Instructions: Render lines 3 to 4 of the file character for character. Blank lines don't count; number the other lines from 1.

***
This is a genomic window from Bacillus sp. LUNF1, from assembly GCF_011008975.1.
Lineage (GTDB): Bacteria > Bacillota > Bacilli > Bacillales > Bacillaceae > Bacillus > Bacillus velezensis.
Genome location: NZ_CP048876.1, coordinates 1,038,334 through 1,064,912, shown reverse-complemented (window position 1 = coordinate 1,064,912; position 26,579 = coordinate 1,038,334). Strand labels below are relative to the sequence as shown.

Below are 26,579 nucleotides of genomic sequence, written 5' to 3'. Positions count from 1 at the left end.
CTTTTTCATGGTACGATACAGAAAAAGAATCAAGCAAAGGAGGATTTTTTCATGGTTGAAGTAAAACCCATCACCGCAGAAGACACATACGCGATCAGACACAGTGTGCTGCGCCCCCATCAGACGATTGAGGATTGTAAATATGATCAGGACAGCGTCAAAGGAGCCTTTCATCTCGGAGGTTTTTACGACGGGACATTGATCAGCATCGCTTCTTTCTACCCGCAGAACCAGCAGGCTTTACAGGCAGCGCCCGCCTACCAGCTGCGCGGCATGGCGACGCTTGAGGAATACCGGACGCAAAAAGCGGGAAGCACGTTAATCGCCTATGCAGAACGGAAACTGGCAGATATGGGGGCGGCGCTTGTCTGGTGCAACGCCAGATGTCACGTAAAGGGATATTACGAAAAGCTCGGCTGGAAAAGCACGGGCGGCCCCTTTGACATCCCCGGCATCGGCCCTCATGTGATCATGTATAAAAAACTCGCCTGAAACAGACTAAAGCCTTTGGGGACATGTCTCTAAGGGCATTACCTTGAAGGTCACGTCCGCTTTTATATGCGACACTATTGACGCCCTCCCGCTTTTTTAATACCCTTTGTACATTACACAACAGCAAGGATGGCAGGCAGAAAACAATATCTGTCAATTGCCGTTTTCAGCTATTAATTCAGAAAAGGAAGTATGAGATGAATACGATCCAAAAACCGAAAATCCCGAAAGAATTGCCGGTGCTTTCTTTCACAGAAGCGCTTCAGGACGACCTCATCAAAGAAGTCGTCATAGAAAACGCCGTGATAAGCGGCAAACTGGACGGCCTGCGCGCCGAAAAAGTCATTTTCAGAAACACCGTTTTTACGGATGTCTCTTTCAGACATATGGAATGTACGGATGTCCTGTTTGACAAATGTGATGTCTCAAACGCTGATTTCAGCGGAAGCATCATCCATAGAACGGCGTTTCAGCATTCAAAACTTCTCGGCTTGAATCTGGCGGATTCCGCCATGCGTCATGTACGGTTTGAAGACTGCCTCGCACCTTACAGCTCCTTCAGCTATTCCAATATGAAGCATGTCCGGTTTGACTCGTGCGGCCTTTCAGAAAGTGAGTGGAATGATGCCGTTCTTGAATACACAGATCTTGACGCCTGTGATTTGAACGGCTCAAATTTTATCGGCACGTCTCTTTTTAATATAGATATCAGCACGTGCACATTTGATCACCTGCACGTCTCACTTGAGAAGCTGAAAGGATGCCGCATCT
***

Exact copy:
Genome location: NZ_CP048876.1, coordinates 1,038,334 through 1,064,912, shown reverse-complemented (window position 1 = coordinate 1,064,912; position 26,579 = coordinate 1,038,334). Strand labels below are relative to the sequence as shown.

Below are 26,579 nucleotides of genomic sequence, written 5' to 3'. Positions count from 1 at the left end.